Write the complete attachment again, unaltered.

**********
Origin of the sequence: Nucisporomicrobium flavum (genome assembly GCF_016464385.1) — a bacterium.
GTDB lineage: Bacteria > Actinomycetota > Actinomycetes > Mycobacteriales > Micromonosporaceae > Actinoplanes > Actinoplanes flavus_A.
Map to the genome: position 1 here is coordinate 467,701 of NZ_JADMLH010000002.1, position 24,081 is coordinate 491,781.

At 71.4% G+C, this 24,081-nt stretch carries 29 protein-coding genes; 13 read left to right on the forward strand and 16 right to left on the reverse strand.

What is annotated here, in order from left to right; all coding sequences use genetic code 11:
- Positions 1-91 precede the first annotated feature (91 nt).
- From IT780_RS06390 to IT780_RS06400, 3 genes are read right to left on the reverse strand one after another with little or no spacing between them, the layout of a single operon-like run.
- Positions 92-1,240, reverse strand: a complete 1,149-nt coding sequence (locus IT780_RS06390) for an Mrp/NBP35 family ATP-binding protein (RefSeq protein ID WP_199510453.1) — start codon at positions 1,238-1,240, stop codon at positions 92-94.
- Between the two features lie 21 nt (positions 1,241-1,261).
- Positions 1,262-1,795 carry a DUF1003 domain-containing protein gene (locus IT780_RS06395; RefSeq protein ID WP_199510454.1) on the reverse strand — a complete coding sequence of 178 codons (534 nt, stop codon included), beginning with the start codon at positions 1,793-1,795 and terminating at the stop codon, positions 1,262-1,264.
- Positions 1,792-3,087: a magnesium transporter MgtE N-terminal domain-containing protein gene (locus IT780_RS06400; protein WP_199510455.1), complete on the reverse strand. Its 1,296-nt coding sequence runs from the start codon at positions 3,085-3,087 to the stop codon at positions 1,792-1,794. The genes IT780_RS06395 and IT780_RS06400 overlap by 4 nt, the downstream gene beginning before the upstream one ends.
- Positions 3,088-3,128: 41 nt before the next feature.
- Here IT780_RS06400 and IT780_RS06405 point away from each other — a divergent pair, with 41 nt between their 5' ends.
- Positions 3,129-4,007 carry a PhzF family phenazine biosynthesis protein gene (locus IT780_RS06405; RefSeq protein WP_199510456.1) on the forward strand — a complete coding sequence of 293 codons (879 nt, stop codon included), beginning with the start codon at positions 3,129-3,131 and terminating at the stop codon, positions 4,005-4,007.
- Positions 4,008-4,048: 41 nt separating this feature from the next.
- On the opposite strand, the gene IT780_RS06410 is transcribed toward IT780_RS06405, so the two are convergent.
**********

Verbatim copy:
Origin of the sequence: Nucisporomicrobium flavum (genome assembly GCF_016464385.1) — a bacterium.
GTDB lineage: Bacteria > Actinomycetota > Actinomycetes > Mycobacteriales > Micromonosporaceae > Actinoplanes > Actinoplanes flavus_A.
Map to the genome: position 1 here is coordinate 467,701 of NZ_JADMLH010000002.1, position 24,081 is coordinate 491,781.

At 71.4% G+C, this 24,081-nt stretch carries 29 protein-coding genes; 13 read left to right on the forward strand and 16 right to left on the reverse strand.

What is annotated here, in order from left to right; all coding sequences use genetic code 11:
- Positions 1-91 precede the first annotated feature (91 nt).
- From IT780_RS06390 to IT780_RS06400, 3 genes are read right to left on the reverse strand one after another with little or no spacing between them, the layout of a single operon-like run.
- Positions 92-1,240, reverse strand: a complete 1,149-nt coding sequence (locus IT780_RS06390) for an Mrp/NBP35 family ATP-binding protein (RefSeq protein ID WP_199510453.1) — start codon at positions 1,238-1,240, stop codon at positions 92-94.
- Between the two features lie 21 nt (positions 1,241-1,261).
- Positions 1,262-1,795 carry a DUF1003 domain-containing protein gene (locus IT780_RS06395; RefSeq protein ID WP_199510454.1) on the reverse strand — a complete coding sequence of 178 codons (534 nt, stop codon included), beginning with the start codon at positions 1,793-1,795 and terminating at the stop codon, positions 1,262-1,264.
- Positions 1,792-3,087: a magnesium transporter MgtE N-terminal domain-containing protein gene (locus IT780_RS06400; protein WP_199510455.1), complete on the reverse strand. Its 1,296-nt coding sequence runs from the start codon at positions 3,085-3,087 to the stop codon at positions 1,792-1,794. The genes IT780_RS06395 and IT780_RS06400 overlap by 4 nt, the downstream gene beginning before the upstream one ends.
- Positions 3,088-3,128: 41 nt before the next feature.
- Here IT780_RS06400 and IT780_RS06405 point away from each other — a divergent pair, with 41 nt between their 5' ends.
- Positions 3,129-4,007 carry a PhzF family phenazine biosynthesis protein gene (locus IT780_RS06405; RefSeq protein WP_199510456.1) on the forward strand — a complete coding sequence of 293 codons (879 nt, stop codon included), beginning with the start codon at positions 3,129-3,131 and terminating at the stop codon, positions 4,005-4,007.
- Positions 4,008-4,048: 41 nt separating this feature from the next.
- On the opposite strand, the gene IT780_RS06410 is transcribed toward IT780_RS06405, so the two are convergent.